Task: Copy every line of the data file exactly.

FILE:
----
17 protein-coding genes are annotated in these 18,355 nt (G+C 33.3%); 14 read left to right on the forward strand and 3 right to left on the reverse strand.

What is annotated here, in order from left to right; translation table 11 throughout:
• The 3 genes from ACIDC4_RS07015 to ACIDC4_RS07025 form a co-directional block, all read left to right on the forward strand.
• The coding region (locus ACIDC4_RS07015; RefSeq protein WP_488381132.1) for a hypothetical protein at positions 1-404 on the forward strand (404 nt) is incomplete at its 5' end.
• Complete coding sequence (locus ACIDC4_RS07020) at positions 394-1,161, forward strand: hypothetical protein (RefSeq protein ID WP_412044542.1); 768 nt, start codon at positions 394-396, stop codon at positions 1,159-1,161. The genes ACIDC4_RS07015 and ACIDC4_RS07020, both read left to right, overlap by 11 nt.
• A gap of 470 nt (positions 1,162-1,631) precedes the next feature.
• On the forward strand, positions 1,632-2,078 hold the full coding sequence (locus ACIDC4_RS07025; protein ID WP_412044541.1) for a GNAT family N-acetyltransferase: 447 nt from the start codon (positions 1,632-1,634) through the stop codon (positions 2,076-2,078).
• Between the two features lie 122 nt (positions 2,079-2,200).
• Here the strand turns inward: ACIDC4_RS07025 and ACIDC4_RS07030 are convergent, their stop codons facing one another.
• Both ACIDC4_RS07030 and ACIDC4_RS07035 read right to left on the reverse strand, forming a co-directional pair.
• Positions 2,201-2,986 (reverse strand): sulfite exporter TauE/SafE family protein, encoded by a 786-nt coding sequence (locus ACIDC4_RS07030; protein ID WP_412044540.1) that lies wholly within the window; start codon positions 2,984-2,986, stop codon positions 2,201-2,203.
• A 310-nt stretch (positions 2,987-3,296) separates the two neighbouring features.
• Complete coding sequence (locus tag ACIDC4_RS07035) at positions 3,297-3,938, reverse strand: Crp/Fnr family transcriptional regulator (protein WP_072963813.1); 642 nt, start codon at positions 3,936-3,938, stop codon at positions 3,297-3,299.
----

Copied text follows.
17 protein-coding genes are annotated in these 18,355 nt (G+C 33.3%); 14 read left to right on the forward strand and 3 right to left on the reverse strand.

What is annotated here, in order from left to right; translation table 11 throughout:
• The 3 genes from ACIDC4_RS07015 to ACIDC4_RS07025 form a co-directional block, all read left to right on the forward strand.
• The coding region (locus ACIDC4_RS07015; RefSeq protein WP_488381132.1) for a hypothetical protein at positions 1-404 on the forward strand (404 nt) is incomplete at its 5' end.
• Complete coding sequence (locus ACIDC4_RS07020) at positions 394-1,161, forward strand: hypothetical protein (RefSeq protein ID WP_412044542.1); 768 nt, start codon at positions 394-396, stop codon at positions 1,159-1,161. The genes ACIDC4_RS07015 and ACIDC4_RS07020, both read left to right, overlap by 11 nt.
• A gap of 470 nt (positions 1,162-1,631) precedes the next feature.
• On the forward strand, positions 1,632-2,078 hold the full coding sequence (locus ACIDC4_RS07025; protein ID WP_412044541.1) for a GNAT family N-acetyltransferase: 447 nt from the start codon (positions 1,632-1,634) through the stop codon (positions 2,076-2,078).
• Between the two features lie 122 nt (positions 2,079-2,200).
• Here the strand turns inward: ACIDC4_RS07025 and ACIDC4_RS07030 are convergent, their stop codons facing one another.
• Both ACIDC4_RS07030 and ACIDC4_RS07035 read right to left on the reverse strand, forming a co-directional pair.
• Positions 2,201-2,986 (reverse strand): sulfite exporter TauE/SafE family protein, encoded by a 786-nt coding sequence (locus ACIDC4_RS07030; protein ID WP_412044540.1) that lies wholly within the window; start codon positions 2,984-2,986, stop codon positions 2,201-2,203.
• A 310-nt stretch (positions 2,987-3,296) separates the two neighbouring features.
• Complete coding sequence (locus tag ACIDC4_RS07035) at positions 3,297-3,938, reverse strand: Crp/Fnr family transcriptional regulator (protein WP_072963813.1); 642 nt, start codon at positions 3,936-3,938, stop codon at positions 3,297-3,299.